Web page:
The coat of arms of Pope John Paul II (above) are also connected to the late Archbishop Heim. The arms are: “Azure a Latin cross skewed to dexter throughout Or; in sinister base the letter “M” Or”. These arms are also the ones adopted by Karol Wojtyła at the time he was made a bishop. However, in the earlier version the cross and “M” were black. On his election to the papacy Heim tried in vain to persuade the new pope to drop the letter “M” and replace it with another Marian symbol. The use of letters in heraldry is considered poor design. The new pope was adamant that his arms had to remain the same as those he had borne under a repressive Communist regime in order to show that he would not modify or weaken the stance he held as a bishop and cardinal in Poland. As a concession to good taste and design, however, so as not to have a color on a color he agreed to change the cross and “M” to gold on blue. Heim, who was afraid that his reputation as a knowledgeable expert in heraldry would suffer did his homework and then added an entire chapter to a second edition of his book, “Heraldry in the Catholic Church” on the use of what are called house markings, which resemble letters, as being particular to both Polish and Swiss heraldry (Heim was Swiss).
So, the age of saints is not long ago and distant but is with us right now. In addition, both of these down-to-earth men (John was the son of peasant farmers from Northern Italy and John Paul the son of a Polish civil servant) had coats of arms. Heraldry is often misunderstood as elitist, exclusive, snobbish and pretentious. Yet, these two men who were holy to a heroic degree such that they are now being held up as worthy of emulation by the faithful and who were known for their genuine humility each had a coat of arms.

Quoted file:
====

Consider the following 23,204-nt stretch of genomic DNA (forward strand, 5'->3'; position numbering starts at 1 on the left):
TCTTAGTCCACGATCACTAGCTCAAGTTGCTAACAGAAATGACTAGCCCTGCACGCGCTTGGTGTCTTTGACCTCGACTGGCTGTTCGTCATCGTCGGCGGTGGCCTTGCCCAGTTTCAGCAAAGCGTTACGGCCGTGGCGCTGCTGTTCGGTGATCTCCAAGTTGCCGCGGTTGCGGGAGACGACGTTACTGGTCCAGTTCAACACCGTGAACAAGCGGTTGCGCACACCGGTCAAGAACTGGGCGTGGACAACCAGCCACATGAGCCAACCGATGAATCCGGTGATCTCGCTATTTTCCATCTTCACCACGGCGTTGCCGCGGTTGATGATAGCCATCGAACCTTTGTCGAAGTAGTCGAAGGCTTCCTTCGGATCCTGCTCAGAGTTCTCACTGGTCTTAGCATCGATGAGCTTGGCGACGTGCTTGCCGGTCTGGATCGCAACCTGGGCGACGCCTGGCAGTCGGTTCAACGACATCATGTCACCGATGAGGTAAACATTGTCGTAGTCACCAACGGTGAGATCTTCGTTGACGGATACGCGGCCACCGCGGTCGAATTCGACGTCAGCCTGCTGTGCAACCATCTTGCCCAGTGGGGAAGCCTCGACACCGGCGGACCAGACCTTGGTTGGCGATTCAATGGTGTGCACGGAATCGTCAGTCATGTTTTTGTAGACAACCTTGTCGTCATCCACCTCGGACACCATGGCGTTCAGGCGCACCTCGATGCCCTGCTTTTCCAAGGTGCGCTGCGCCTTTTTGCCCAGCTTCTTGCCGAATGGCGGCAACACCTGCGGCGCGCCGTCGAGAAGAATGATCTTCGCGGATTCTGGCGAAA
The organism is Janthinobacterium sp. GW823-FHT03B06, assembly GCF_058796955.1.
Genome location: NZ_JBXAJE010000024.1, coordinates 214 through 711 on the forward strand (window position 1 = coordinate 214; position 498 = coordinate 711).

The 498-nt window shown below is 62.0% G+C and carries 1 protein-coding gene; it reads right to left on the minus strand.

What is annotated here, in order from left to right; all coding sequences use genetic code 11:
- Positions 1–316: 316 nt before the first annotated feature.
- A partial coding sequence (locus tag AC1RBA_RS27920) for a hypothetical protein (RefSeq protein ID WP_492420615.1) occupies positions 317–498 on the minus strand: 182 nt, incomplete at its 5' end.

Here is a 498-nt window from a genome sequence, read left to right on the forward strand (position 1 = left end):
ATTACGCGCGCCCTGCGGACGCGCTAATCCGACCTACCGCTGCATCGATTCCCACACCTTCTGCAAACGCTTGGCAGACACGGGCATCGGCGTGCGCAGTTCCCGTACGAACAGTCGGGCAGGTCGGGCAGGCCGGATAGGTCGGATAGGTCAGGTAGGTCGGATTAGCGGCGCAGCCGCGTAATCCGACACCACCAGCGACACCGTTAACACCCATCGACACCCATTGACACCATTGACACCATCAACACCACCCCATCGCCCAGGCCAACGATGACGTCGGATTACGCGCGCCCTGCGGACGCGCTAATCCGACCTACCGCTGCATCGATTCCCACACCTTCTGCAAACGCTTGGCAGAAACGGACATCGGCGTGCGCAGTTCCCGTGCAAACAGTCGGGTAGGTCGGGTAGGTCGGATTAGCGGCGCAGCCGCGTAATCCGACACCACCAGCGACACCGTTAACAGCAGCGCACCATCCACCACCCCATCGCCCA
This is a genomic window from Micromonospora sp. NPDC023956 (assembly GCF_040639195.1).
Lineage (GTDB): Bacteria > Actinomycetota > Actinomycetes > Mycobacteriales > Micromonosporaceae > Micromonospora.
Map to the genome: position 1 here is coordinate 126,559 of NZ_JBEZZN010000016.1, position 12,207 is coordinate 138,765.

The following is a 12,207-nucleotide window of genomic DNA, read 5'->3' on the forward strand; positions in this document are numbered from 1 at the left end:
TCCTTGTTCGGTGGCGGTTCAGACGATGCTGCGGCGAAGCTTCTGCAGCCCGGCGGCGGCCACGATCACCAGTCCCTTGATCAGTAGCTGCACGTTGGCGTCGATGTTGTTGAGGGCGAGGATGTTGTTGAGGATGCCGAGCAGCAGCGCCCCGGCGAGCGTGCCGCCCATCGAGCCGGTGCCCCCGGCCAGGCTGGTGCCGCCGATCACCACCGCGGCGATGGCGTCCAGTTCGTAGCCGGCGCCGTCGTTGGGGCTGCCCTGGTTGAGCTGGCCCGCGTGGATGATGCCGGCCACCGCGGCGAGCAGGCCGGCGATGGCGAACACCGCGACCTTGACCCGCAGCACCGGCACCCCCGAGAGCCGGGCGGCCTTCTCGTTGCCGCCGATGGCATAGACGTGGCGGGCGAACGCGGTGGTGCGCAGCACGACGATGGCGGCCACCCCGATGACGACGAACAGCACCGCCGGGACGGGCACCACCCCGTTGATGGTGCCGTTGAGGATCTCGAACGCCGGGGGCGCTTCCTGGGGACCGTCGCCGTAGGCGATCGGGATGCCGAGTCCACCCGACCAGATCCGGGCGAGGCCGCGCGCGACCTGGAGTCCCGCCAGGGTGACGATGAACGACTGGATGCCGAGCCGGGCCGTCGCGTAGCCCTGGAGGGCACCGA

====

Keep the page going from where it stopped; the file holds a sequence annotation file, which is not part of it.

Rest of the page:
Artwork: Bruno B. Heim
Yesterday, March 12, 2014 word was received of the death of the former Patriarch of Lisbon, His Eminence José da Cruz Cardinal Policarpo. He was age 78. May he rest in peace. As Cardinal Patriarch he used only his personal arms.
Since April 25 is the feast of St. Mark who is the patron saint of Venice I thought it would be nice to see the arms of that city’s patriarch, Archbishop Moraglia. Venice is one of the few (arch)dioceses in Italy that uses a kind of diocesan arms. The Patriarch’s arms always have a chief (upper third of the shield) which contains a gold winged lion of St. Mark on a silver (white) background.
Doesn’t that violate the “tincture rule” of no metal on metal? Yes, it does but sometimes you just say, “What the heck?” In the case of many ancient coats of arms the tincture “rule” which is merely a custom, doesn’t apply.
The winged lion is the symbol for the Apostle and Evangelist, St. Mark. This comes from the prophecy of Ezekial and is also reflected in the Book of Revelation. The winged lion is one of the four great creatures that pull the throne-chariot of God. These creatures came to be considered representative of the authors of the four gospels; Matthew, Mark, Luke and John. In his paws the lion holds an open book with the phrase, “Pax tibi Marce Evangelista meus” (Peace be to you, Mark, my Evangelist).
In addition to these arms of the See the Patriarch of Venice (an honorary title obtained during the days of the great Venetian Republic to add prestige to the city) uses the green galero with green cords and thirty green tassels (fifteen on either side of the shield). If the individual incumbent is created a cardinal he uses the regular scarlet galero of a cardinal. Some maintain that the galero of a Patriarch should have a skein of gold thread interwoven in the cords but this is not true. There were three popes in the 20th C. who had been Patriarch of Venice at the time of their election and all of them continues to use this chief of St. mark in their coat of arms as pope. They were: St. Pius X, Bl. John XXIII and Pope John Paul I.